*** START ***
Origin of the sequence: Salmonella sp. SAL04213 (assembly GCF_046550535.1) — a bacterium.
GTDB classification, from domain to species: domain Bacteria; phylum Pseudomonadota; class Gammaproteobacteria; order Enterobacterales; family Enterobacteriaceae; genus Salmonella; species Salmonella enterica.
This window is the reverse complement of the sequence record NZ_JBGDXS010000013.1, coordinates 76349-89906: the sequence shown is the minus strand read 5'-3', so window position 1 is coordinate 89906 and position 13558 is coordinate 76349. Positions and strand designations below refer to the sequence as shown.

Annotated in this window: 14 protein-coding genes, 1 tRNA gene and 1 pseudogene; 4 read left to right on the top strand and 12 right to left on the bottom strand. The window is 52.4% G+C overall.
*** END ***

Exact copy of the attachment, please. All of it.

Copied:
Origin of the sequence: Salmonella sp. SAL04213 (assembly GCF_046550535.1) — a bacterium.
GTDB classification, from domain to species: domain Bacteria; phylum Pseudomonadota; class Gammaproteobacteria; order Enterobacterales; family Enterobacteriaceae; genus Salmonella; species Salmonella enterica.
This window is the reverse complement of the sequence record NZ_JBGDXS010000013.1, coordinates 76349-89906: the sequence shown is the minus strand read 5'-3', so window position 1 is coordinate 89906 and position 13558 is coordinate 76349. Positions and strand designations below refer to the sequence as shown.

Annotated in this window: 14 protein-coding genes, 1 tRNA gene and 1 pseudogene; 4 read left to right on the top strand and 12 right to left on the bottom strand. The window is 52.4% G+C overall.